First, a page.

The United Nations Children’s Fund (UNICEF) has opted for JWT for planning and execution of three of its major projects – HIV Youth Campaign, Polio Campaign and Sports For All Campaign. The decision on the project is still under discussion, while the work on all the campaigns has already begun.
Stating the project’s importance, Rohit Ohri, Managing Partner, JWT, in an email conversation, said, “UNICEF works in conjunction with central and state governments and many other organisations – non-profit, non-government, etc. There needs to be a consensus on issue-based communications among the multiple stakeholders. However, since the goal for everyone remains singular, it is an interesting and complex process.”
McCann Erickson, Draft FCB Ulka and Mudra were the other agencies in the fray for the business. The pitch for the HIV Youth Campaign was called on February 1, 2010; the Polio Campaign pitch was held on March 3, 2010, while the agencies were invited for the Sports For All pitch on April 22, 2010.
The HIV Youth Campaign is targeted at unmarried people in the 19-24 age group. Ohri said, “We will develop a mass media campaign to encourage young people to adopt safe sexual behavior for protection from HIV/ AIDS.”
He further said, “The Polio Campaign involves multiple stakeholders – care givers/ parents of children less than five years old, service providers, high risk groups like minority communities, migrant and infants less than one year old. This project will focus on Polio endemic regions such as Uttar Pradesh and Bihar. We will develop ‘Behaviour Change Communication’ to encourage adoption of comprehensive protection practices for protection against polio. This includes taking regular dosage of OPV and adopting four key care practices – routine immunisation, breast feeding, hygiene and sanitation, and diarrhoea management.”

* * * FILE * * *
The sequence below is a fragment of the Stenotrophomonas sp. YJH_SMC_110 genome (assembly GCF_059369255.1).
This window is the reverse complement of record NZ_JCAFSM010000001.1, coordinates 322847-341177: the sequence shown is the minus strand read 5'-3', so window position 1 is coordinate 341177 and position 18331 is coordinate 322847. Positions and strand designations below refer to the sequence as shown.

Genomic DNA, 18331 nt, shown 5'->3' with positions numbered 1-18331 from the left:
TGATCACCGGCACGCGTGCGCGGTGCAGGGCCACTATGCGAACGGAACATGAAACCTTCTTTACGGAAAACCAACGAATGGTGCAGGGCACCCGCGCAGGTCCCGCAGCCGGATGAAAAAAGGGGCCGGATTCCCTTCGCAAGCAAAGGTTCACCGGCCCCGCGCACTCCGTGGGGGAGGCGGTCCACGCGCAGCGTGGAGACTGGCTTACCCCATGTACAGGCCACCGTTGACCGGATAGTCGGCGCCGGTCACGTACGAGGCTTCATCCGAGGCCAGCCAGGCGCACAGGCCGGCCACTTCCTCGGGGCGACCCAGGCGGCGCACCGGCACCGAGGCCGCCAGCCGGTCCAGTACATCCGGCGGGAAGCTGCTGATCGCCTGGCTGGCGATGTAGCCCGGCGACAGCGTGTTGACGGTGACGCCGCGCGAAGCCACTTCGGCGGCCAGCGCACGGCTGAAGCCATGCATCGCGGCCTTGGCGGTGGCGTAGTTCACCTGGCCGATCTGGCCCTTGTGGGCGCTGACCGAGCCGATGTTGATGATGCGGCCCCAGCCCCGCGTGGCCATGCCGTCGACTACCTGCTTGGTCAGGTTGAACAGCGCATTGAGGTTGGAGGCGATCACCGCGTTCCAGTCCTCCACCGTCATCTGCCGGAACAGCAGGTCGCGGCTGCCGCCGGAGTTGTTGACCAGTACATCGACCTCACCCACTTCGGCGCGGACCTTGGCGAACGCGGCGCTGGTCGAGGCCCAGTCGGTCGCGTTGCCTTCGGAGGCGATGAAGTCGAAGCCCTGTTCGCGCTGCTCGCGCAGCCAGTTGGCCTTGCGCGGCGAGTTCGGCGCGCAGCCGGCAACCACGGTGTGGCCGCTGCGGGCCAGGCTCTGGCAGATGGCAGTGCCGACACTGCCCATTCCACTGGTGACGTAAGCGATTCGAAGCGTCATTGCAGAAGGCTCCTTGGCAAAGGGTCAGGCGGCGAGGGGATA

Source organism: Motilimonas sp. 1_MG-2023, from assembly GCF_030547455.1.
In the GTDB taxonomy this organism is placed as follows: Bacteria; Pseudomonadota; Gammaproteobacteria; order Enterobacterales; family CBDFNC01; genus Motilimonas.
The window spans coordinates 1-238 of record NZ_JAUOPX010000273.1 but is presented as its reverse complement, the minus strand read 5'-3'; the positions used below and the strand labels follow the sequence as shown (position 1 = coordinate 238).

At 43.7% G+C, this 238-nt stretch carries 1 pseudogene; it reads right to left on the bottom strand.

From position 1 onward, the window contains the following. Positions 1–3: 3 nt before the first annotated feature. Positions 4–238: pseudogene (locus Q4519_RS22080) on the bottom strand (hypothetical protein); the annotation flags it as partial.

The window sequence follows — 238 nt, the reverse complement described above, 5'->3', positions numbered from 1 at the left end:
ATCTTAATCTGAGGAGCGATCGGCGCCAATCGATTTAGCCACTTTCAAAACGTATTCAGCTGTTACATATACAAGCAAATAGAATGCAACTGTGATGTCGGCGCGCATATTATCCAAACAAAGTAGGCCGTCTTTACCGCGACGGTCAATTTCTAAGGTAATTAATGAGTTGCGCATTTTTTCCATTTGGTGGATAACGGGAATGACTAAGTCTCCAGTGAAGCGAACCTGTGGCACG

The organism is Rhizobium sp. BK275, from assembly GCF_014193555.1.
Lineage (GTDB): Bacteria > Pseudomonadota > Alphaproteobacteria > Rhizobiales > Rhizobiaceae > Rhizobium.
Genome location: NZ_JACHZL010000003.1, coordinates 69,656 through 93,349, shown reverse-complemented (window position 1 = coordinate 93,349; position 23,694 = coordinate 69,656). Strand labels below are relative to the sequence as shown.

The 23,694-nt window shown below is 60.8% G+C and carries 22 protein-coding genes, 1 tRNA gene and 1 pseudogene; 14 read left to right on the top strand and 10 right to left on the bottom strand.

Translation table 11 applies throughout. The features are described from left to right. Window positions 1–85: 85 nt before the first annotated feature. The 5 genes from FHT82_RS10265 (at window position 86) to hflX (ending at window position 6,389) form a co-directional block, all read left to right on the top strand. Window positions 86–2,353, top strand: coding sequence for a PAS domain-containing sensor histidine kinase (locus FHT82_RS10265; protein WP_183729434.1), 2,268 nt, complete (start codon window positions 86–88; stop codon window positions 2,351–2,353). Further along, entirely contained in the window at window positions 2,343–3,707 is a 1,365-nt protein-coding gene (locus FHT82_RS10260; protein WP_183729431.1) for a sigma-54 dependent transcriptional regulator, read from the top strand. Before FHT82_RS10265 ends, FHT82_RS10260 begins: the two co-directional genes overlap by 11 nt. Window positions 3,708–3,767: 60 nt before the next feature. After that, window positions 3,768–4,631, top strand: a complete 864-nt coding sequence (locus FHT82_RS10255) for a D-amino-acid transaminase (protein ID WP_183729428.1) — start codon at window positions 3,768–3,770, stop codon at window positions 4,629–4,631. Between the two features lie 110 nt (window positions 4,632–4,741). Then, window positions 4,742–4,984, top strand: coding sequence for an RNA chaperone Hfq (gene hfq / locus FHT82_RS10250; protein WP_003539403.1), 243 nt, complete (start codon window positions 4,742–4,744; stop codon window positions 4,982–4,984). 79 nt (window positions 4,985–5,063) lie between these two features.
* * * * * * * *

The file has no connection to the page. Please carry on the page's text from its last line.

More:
The Sports For All Campaign will be designed for both parents and children. “Here, parents and children in SEC B, C, D, E, R1 and R2 would be the target audience. The project involves developing an anthem film, which will create an environment that recognises the value of sports, that is, overall development, in the lives of children across the country and encourages them to play.”
Social projects usually demand a lot of dedication, sensitivity and passion towards upliftment of the society through various effective channels of communication. When asked how challenging it was to work for a non-profit making organisation like UNICEF, Ohri replied, “In social communications like these, behaviour change is the goal, which makes it important that the communication is persuasive and convincing. The target audience usually includes the disadvantaged. Many times, the target audience is socially and economically challenged, unaware of things that may seem basic to others (like basic healthcare, hygiene, safe practices, etc.) and even illiterate. Communication, therefore, needs to be universally understood and understood ‘similarly’ (it must not have interpretations other than those intended.) A lot of superstition, traditional beliefs – both right and wrong – abound in such cases. These may vary regionally, hence what works in a particular geography, may not in others.”
He further said, “Commercial success is easy to measure. For instance, increased call-ins, awareness, sales, etc. Success in social communications is far more difficult to measure. Behaviour change is a slow-burn, with target audiences taking more convincing than, say to buy the next tube of toothpaste at a discount of x per cent.”
Ohri also informed, “The HIV youth films should be aired within the next three months. The Polio project will continue for a year and a half, while Sports For All is a project that will be launched around the Commonwealth Games 2010.”